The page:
Show simple item record

hal.structure.identifierWorld Bank
dc.contributor.authorBossuroy, Thomas*
hal.structure.identifierInstitut de Recherche pour le Développement (IRD)
dc.contributor.authorCogneau, Denis
HAL ID: 743084
ORCID: 0000-0002-4355-2150
*
dc.date.accessioned2014-02-07T10:00:38Z
dc.date.available2014-02-07T10:00:38Z
dc.date.issued2013
dc.identifier.urihttps://basepub.dauphine.fr/handle/123456789/12594
dc.language.isoenen
dc.subjectAfricaen
dc.subjectcolonizationen
dc.subjectdualismen
dc.subjectinequalityen
dc.subjectintergenerational mobilityen
dc.subject.ddc338.9en
dc.subject.classificationjelJ.J6.J62en
dc.subject.classificationjelN.N3.N37en
dc.subject.classificationjelO.O1.O15en
dc.titleSocial Mobility in Five African Countriesen
dc.typeArticle accepté pour publication ou publié
dc.description.abstractenThis paper conceptualizes intergenerational occupational mobility between the farm and non-farm sectors in five African countries, measures it using nationally representative household survey data, and analyzes its determinants through a comparative method based on pooled logit regressions. We first analyze intergenerational gross mobility. Until the end of the 1980s, intergenerational flows toward the non-farm sector are high in Côte d' Ivoire and Guinea, flows toward the farm sector are more often observed in Ghana and Uganda, and Madagascar displays less mobility in either direction. The pace of change in occupational structures and the magnitude of labor income dualism between the farm and non-farm sectors appear to explain those differences. We then net out structural change across generations and establish the first measurement of intergenerational net mobility in those five African countries. Ghana and Uganda stand out as relatively more fluid societies. Côte d' Ivoire and Guinea come next while Madagascar shows a particularly high reproduction of occupations. Educational mobility accounts for the Madagascar exception to a large extent, but not for the differences between the other countries. Spatial dualism of employment, i.e. the geographic segregation of farm and non-farm jobs, accounts for most of those remaining differences. We argue that the main determinants of intergenerational mobility, namely income and employment dualisms, likely reflect a historical legacy of different colonial administrations.en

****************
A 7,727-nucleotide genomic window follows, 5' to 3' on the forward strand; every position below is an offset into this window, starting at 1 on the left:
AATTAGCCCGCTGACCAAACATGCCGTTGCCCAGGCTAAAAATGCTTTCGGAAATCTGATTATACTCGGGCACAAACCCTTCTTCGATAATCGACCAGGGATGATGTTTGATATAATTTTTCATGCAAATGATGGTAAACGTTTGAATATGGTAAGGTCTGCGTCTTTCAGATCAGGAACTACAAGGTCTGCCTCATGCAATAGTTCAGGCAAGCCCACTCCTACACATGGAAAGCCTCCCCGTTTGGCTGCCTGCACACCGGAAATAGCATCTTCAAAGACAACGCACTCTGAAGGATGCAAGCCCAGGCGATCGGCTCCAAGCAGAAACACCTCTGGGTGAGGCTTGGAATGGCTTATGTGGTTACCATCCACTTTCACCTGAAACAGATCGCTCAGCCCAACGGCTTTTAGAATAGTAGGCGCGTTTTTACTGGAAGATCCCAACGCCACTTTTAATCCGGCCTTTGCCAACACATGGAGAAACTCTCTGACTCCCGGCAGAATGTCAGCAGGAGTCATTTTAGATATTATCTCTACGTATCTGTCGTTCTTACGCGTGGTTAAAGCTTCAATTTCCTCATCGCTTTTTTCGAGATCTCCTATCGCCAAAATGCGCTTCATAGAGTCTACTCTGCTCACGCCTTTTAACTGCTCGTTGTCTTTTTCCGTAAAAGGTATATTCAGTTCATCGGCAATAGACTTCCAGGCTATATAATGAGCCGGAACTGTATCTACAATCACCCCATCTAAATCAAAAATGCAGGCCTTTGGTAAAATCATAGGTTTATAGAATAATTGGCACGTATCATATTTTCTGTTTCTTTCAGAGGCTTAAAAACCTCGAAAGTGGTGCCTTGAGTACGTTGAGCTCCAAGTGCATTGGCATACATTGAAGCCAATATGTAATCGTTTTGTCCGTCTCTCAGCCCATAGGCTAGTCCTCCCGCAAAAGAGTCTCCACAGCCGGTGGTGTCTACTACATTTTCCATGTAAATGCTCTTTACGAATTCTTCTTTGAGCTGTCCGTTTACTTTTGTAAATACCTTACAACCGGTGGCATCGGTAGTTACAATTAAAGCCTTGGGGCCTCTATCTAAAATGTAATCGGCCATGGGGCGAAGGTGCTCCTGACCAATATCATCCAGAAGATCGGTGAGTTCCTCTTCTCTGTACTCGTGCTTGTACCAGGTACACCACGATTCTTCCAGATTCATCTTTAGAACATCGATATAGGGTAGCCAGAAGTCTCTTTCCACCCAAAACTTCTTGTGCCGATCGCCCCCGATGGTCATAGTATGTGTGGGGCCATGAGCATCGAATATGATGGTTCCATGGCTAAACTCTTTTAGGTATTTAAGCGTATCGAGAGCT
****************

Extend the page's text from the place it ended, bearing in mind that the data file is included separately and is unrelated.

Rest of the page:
dc.relation.isversionofjnlnameThe Review of Income and Wealth
dc.relation.isversionofjnlvolVolume 59en
dc.relation.isversionofjnlissueIssue Supplement S1en
dc.relation.isversionofjnldate2013-10
dc.relation.isversionofjnlpagesS84–S110en
dc.relation.isversionofdoi10.1111/roiw.12037en
dc.relation.isversionofjnlpublisherWileyen
dc.subject.ddclabelCroissance et développement économiquesen
dc.relation.forthcomingnonen
dc.relation.forthcomingprintnonen
dc.description.halcandidateoui
dc.description.readershiprecherche
dc.description.audienceInternational
dc.relation.Isversionofjnlpeerreviewedoui
hal.faultCode{"duplicate-entry":{"halshs-00859751":{"doi":"1.0"}}}
hal.author.functionaut
hal.author.functionaut


Files in this item

FilesSizeFormatView

There are no files associated with this item.

This item appears in the following Collection(s)

Show simple item record